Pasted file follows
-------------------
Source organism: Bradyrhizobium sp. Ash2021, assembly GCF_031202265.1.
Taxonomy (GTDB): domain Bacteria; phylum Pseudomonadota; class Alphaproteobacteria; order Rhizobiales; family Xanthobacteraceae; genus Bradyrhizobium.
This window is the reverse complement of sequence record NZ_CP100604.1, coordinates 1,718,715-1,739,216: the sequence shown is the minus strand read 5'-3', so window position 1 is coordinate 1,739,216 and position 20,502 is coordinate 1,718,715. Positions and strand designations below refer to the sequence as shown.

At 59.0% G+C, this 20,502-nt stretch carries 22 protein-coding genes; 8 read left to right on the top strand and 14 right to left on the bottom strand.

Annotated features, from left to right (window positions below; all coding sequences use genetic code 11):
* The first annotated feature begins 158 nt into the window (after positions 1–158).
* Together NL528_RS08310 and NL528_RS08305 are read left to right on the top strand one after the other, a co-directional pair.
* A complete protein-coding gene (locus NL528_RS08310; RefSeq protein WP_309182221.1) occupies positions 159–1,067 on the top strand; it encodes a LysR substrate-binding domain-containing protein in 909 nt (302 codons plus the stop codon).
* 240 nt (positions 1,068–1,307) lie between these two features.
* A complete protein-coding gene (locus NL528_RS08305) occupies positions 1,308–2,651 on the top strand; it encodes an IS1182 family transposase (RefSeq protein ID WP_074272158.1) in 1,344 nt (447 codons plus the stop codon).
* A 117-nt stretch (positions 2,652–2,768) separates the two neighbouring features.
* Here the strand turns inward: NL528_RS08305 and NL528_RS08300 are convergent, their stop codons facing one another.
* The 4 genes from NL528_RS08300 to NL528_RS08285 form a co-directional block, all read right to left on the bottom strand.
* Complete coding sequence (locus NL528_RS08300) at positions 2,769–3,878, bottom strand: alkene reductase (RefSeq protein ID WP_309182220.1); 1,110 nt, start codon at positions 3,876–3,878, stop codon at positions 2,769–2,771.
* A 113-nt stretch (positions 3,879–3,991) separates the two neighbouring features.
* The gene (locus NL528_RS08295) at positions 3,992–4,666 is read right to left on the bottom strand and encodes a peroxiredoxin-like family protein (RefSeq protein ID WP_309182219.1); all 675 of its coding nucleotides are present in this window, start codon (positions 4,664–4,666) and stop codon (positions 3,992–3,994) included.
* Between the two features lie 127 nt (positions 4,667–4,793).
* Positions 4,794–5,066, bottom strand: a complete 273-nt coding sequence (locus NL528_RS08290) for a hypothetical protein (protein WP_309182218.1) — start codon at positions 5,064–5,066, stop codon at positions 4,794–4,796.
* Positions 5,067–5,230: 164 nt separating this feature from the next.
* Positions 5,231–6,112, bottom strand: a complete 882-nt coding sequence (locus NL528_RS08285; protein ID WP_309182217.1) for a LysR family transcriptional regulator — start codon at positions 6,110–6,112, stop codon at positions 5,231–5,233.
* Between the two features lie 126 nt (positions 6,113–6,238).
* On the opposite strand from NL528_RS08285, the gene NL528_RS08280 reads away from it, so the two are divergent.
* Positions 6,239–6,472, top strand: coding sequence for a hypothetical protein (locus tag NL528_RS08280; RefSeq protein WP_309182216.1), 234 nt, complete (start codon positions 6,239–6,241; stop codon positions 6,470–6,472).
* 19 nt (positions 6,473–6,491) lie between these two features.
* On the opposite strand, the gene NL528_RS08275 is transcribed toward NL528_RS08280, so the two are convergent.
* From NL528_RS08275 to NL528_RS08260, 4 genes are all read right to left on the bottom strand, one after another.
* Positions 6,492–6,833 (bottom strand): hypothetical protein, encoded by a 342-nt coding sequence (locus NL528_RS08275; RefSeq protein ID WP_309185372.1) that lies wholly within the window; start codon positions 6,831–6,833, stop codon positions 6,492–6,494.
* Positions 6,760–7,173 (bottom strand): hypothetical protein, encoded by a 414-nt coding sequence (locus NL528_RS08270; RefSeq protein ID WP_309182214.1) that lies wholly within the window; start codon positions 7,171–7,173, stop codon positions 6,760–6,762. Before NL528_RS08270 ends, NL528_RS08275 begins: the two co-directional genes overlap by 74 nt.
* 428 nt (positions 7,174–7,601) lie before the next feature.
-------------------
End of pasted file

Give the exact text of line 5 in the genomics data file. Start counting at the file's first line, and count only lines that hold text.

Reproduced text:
Annotated features, from left to right (window positions below; all coding sequences use genetic code 11):